Inside this issue
Spirit of Place
How Water Drops can accentuate your Photography
Life is a collection of moments. And a photographer is the agent who has the power to capture these situations. In the second he portrays the light the moment is already gone. The mechanism and indeed art of photography aims to interrupt the constant progress of change that is life in order to create long-lasting memories. It always involves subjective judgement about the situation at hand. I am simply an ordinary photographer who is in love with natural light.
We as landscape photographers have all experienced the vast amount of patience that our beloved genre demands. From finding the perfect spot and special light to dealing with some really harsh weather conditions. This last variable is always there because we find clear and crisp skies too dull for our taste, and on the other hand, we consider heavy clouds in the sky a more pleasant scenario. This comes with something that could be seen as a problem or as a creative element depending on the concept behind your photographs, and these are drops.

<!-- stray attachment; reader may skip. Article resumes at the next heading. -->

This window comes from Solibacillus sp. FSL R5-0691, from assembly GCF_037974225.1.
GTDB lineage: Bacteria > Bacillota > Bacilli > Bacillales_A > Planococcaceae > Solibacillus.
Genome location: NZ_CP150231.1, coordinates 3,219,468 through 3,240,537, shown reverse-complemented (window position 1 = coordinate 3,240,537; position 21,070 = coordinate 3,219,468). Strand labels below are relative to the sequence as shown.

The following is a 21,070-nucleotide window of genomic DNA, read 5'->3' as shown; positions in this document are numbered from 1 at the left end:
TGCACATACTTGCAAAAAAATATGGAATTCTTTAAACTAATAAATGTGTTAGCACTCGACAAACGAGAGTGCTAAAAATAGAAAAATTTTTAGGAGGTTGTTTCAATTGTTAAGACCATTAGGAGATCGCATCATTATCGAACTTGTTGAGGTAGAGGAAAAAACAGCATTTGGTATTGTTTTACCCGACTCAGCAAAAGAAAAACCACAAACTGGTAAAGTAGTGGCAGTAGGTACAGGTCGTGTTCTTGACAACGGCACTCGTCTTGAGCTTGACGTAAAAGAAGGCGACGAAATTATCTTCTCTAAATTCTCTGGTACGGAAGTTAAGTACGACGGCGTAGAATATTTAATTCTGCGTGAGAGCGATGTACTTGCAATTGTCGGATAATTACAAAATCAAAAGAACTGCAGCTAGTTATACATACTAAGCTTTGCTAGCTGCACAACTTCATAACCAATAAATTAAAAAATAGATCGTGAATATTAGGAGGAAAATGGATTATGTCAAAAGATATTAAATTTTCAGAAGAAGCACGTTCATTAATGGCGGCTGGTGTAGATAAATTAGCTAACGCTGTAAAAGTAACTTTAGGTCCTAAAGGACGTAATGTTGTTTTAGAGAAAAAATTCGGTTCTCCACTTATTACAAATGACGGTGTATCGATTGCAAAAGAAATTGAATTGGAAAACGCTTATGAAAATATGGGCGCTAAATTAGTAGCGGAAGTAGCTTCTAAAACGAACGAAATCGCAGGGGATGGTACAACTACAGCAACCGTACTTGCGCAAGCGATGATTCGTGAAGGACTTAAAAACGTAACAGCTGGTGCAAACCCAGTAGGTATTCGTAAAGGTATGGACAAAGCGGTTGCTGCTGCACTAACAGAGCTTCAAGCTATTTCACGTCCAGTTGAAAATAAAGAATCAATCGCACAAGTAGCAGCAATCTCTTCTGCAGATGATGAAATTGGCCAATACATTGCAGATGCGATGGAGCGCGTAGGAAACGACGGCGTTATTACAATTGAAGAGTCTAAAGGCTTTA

Obviously, not every landscape shot is well suited for having water droplets on the lens-front, and today I want to share my personal opinion on this feature – or artefact. For me, there are two types of general landscape approaches: the distant and the immersed one. Distant landscape photography for me is like a perfect portrait of a natural venue in front of our eyes and is perhaps the best way to go in many cases.